Sunday, July 25, 2004

Why are so many people born in July? Guess it’s all that post Halloween sex – couples working off the leftover trick-or-treat candy. Chocolate is an aphrodisiac. Or is it the pumpkin pie...?

There’s 4 or 5 bloggers born this month, and I also had two birthday gatherings this weekend – one Friday and one Saturday.

I consolidated my gift shopping by getting some DVDs that suited my friends. Got one pal "Old School" ‘cause we’re always quoting that one during our long Saturday runs together. Even after 10 miles, "Mitch... I’m so cold... I see Blue... He’s glorious!" cracks me up.

And last night a co-worker was celebrating the big 4-0. I know he doesn’t have a lot of DVDs & I wanted to get him a movie that was as old as him, but... did they make movies back then? Seriously, what came out in 1964? My Fair Lady won Best Picture... Nah. Mary Poppins... I love that movie, but I don’t know if he too would think it was "practically perfect in every way". Wait, I just realized -- Dr. Strangelove -- that woulda been a great choice. Oh well. In the office we were doing duelling Brandos after he died – I’d do the younger On the Waterfront "You was my brother, Charlie, you shoulda looked out for me", and he’d do the older raspier Vito Corleone. So I got him The Godfather. And Jaws, just ‘cause it’s another classic.

It got me thinking about my favorite movies. Dunno if this is an LA–film biz thing or people are like this everywhere, but I find when you ask someone to name their favorite movie, they get nervous, like you’ve asked them to declare their method of execution. I try to reassure them that I’m not really gonna send them to a desert island with a TV, VCR, electricity, and that one movie for the rest of their lives. Just pick a movie you love.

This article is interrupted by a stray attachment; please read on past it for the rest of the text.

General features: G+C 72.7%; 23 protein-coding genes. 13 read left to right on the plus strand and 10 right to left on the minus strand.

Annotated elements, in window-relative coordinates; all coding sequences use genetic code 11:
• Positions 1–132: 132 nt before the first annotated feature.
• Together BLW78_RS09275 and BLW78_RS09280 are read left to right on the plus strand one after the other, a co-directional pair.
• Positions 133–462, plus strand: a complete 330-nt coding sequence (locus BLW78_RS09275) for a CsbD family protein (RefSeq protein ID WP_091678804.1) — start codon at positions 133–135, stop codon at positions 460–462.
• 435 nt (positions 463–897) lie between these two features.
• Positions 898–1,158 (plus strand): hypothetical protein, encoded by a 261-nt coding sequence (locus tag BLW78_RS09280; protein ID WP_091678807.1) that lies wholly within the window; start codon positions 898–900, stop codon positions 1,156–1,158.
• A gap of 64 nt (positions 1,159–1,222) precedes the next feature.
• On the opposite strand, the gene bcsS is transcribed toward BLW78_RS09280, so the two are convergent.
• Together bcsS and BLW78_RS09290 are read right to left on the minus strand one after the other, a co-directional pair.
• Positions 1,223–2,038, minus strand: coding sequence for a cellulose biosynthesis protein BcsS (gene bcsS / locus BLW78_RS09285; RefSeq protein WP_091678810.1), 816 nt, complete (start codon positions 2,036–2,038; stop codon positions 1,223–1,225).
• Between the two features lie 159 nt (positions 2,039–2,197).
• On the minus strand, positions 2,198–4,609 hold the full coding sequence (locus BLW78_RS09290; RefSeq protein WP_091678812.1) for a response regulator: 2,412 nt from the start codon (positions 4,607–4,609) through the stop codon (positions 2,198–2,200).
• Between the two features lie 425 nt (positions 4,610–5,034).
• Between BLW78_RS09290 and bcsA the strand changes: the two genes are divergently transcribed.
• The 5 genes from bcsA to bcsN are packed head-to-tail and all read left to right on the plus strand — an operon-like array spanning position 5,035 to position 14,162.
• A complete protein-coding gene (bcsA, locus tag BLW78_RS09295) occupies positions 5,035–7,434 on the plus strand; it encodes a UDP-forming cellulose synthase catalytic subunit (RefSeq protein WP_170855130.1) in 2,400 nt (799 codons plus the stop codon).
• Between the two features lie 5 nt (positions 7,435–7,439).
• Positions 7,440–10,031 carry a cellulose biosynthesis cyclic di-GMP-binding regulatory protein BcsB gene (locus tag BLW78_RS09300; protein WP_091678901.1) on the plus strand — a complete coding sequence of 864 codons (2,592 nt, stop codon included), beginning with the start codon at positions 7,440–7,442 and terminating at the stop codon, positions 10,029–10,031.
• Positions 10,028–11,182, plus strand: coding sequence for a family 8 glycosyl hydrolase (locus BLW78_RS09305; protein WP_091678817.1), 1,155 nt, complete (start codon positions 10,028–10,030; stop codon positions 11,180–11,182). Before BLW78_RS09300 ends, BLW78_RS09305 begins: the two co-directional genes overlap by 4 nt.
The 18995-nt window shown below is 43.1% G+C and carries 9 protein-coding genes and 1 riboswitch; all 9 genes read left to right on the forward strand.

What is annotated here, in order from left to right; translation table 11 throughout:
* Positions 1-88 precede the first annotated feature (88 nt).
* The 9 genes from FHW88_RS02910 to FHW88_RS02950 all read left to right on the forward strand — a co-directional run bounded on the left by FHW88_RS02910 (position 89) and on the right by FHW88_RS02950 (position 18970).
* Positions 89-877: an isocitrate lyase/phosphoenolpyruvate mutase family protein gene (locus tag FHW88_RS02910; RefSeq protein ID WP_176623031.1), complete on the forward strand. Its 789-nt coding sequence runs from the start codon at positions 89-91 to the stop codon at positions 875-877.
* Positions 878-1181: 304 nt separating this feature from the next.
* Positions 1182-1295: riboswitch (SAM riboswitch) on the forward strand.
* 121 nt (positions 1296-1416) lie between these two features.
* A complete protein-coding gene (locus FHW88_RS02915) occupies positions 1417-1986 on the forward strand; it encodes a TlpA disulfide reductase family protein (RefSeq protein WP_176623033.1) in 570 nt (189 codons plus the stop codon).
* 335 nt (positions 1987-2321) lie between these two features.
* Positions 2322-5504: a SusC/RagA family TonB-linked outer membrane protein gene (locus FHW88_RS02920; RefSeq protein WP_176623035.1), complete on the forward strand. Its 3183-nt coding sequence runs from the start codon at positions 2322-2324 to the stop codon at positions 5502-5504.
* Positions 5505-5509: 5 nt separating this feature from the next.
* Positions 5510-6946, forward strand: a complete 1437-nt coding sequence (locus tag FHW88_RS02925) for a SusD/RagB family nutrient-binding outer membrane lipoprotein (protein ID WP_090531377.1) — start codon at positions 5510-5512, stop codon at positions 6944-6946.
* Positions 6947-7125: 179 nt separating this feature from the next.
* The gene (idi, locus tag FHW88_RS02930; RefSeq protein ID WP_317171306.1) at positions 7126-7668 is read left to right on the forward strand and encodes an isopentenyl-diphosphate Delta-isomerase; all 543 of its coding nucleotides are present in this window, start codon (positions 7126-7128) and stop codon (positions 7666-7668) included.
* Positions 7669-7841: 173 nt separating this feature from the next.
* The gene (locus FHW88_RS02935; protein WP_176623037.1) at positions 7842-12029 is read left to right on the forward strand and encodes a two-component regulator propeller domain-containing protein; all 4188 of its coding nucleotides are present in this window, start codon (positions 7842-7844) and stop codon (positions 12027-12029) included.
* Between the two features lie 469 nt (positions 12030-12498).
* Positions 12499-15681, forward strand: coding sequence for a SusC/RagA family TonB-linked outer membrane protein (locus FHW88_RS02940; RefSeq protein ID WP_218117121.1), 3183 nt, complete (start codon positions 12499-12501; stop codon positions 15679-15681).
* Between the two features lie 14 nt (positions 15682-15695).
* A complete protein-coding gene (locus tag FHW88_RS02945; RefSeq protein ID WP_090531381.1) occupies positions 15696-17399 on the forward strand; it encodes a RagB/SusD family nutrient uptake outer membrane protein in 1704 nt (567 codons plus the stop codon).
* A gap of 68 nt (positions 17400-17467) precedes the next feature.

What genre?, they ask.

Doesn’t matter. You need to categorize your tastes? Fine, I say, comedy.

Romantic comedy? Slapstick? Action comedy? Political farce? Black comedy?

At that point, I stop asking. They’ve told me more about themselves without even picking a flick.

I was going to try to make a list of my favorites, but I don’t really know what I could say about ‘em that you couldn’t get from Leonard Maltin, Pauline Kael or Harry Knowles. Lotsa people love classics like Raiders of the Lost Ark and It’s a Wonderful Life. And others I love may be on your lists, too -- Taxi Driver, My Cousin Vinny, Goodfellas, Fargo...

So I decided to go through my VHS/DVD collection and mention some that may be a little different. Here’s five – ok, six -- for now. You might know ‘em and love ‘em. Or you didn’t really like ‘em that much. Or you never heard of ‘em. In any case, I recommend you check ‘em out for the very first time again:

X – The Man with X-Ray Eyes
Roger Corman is a hero of mine. Gotta admire a guy who can bang out a feature-length film in a weekend – and sometimes his Z-grade schlock turned out to be a fine little flick. Here Ray Milland is a man who, well, the title says it all. He starts off looking through women’s clothes, making money by seeing the back of cards in Vegas... but as his powers of vision grow, so does his insanity – he can see through buildings, through space, through time! If you like this, or wanna cast your sights on a more beautiful poetic supernatural tragedy, see The Incredible Shrinking Man.

Mon Uncle